Using both observational and experimental designs, we explored predictors of bystanders’ intentions to help when witnessing workplace incivility. We investigated whether the power relation between perpetrator and victim, and the perceived severity of the uncivil exchange, were associated with prosocial bystander behaviours in a field study (Study 1) and with motivation to defend the victim of incivility in an experimental study (Study 2). In Study 1, 160 participants completed a questionnaire where they described a recent uncivil incident they had witnessed, and they completed measures of perceived severity and measures of their behavioural response as bystanders. In Study 2, 183 participants were randomised to read one of two vignettes (a manager being uncivil towards a subordinate or vice versa), and they completed measures of perceived severity and of their motivation to intervene. In the field study, higher perpetrator power was significantly associated with the incident being perceived as more severe, and higher perpetrator power was directly related to a greater tendency to confront, and lower tendency to avoid, the perpetrator. Perpetrator power was indirectly associated with social support according to the perceived severity. In Study 2, a supervisor acting in an uncivil manner was rated as more severe than a subordinate acting in such a way. Perceived severity mediated the relationship between the perpetrator’s power position and the witness’s introjected, identified, and intrinsic motivation to intervene.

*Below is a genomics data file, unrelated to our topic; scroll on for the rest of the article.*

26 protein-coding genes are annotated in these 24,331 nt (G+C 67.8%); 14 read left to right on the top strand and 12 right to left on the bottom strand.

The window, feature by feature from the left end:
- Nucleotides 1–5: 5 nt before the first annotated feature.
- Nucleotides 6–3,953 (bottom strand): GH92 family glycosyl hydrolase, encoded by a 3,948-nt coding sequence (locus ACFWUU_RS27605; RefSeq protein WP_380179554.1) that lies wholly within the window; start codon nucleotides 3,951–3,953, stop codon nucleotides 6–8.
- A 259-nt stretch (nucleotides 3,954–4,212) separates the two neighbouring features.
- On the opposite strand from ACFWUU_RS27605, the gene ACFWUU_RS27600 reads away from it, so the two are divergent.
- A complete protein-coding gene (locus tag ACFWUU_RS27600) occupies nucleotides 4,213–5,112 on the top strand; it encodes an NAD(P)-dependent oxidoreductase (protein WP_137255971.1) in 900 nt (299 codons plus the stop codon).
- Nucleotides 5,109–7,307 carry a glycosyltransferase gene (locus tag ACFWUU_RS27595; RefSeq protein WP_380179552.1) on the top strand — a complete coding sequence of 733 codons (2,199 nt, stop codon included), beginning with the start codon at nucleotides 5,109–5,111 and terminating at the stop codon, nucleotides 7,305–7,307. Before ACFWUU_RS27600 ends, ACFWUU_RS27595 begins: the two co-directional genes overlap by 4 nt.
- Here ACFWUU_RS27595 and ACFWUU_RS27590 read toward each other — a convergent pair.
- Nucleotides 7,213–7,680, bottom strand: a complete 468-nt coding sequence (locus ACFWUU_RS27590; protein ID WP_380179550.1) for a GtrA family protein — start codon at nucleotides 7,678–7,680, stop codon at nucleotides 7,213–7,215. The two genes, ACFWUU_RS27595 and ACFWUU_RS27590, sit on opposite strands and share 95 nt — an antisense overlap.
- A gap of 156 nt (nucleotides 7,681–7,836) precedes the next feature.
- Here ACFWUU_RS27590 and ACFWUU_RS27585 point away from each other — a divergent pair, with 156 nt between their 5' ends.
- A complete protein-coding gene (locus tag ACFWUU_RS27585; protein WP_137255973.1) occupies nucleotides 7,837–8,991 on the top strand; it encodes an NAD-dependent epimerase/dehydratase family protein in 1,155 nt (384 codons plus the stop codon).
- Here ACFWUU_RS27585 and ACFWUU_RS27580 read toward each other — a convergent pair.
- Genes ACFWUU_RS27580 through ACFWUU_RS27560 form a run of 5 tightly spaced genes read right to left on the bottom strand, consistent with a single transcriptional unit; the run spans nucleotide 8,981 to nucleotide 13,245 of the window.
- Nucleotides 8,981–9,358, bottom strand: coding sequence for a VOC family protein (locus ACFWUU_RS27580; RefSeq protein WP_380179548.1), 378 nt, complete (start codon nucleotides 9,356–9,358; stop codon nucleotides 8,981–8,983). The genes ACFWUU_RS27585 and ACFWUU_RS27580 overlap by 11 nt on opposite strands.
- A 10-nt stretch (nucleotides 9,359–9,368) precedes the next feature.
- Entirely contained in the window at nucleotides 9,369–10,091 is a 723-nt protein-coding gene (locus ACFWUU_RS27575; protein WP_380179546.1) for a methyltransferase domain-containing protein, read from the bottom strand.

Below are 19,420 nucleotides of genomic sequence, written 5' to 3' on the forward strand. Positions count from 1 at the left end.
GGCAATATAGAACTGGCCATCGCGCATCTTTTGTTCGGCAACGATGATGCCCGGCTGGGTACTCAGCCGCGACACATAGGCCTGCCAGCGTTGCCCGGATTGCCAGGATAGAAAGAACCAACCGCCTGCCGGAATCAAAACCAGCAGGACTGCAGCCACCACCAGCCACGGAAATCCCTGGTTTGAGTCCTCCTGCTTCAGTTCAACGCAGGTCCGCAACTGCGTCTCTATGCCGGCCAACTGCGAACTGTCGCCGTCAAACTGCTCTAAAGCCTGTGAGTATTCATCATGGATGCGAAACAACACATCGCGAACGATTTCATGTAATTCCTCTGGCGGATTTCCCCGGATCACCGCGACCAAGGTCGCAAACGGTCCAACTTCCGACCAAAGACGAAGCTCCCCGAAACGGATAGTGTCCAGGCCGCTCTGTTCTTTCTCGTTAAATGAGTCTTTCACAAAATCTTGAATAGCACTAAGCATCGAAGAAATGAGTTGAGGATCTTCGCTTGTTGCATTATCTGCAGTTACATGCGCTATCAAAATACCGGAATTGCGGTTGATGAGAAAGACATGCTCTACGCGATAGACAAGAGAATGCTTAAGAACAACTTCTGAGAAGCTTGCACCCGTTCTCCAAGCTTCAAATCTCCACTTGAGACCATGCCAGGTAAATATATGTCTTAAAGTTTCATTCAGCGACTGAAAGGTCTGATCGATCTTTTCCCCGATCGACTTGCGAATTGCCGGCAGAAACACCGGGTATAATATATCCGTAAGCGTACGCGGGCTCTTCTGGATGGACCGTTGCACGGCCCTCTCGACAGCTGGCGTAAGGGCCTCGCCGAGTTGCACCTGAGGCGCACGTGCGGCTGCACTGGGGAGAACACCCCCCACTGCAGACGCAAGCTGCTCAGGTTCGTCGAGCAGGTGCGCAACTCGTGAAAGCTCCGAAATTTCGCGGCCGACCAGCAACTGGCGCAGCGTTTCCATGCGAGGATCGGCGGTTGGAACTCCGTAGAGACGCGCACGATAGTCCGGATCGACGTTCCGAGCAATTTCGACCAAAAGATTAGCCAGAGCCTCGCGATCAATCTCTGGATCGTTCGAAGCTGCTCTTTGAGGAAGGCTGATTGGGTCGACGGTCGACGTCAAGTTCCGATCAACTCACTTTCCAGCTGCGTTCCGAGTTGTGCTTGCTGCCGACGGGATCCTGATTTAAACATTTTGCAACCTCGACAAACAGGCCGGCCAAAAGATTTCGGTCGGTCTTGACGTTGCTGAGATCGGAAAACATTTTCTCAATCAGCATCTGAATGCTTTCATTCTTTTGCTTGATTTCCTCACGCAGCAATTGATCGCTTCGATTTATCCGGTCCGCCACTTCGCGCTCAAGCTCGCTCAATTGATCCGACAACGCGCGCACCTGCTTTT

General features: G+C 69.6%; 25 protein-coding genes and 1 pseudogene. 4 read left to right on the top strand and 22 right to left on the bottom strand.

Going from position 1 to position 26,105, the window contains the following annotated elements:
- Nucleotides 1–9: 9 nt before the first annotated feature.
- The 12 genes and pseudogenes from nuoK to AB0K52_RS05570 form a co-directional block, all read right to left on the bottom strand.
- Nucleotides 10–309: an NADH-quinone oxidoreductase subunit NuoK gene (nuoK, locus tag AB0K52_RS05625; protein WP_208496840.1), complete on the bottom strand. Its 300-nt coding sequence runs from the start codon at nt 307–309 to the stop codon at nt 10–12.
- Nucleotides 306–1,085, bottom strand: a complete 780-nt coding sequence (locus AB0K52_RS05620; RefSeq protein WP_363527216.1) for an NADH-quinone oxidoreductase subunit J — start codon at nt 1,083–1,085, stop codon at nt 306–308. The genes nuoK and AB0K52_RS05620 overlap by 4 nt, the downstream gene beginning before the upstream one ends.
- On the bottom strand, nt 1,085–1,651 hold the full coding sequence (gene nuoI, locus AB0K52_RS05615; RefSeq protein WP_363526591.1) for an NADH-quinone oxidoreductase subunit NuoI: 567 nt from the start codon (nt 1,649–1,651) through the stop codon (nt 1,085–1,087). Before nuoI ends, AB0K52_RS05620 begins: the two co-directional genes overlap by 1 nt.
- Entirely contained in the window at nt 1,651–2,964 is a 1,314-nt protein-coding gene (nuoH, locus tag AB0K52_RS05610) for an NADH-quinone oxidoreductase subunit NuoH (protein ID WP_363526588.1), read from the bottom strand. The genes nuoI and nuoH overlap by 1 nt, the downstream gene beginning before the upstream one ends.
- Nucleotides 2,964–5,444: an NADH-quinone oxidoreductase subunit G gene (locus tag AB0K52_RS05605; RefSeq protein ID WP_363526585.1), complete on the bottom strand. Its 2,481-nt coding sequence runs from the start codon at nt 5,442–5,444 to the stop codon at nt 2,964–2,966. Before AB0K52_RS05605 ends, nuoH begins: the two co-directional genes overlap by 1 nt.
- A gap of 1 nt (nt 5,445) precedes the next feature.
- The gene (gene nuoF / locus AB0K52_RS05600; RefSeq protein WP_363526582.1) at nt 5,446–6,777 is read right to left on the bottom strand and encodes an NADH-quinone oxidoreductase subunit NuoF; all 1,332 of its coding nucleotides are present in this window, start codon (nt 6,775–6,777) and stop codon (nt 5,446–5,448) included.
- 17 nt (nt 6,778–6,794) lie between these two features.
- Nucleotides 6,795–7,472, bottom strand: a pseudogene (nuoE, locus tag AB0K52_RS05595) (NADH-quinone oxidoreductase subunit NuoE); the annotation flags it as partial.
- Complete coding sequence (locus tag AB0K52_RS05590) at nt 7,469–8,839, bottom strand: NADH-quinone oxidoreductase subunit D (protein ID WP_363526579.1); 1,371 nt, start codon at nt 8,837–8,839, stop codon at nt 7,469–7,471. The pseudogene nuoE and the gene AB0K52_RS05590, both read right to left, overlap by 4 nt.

Syftet är att undersöka faktorer som är associerade med hur medarbetare uppfattar och beter sig när de observerar ohövlighet på arbetsplatsen.
|Effective start/end date||2018/12/03 → 2021/05/28|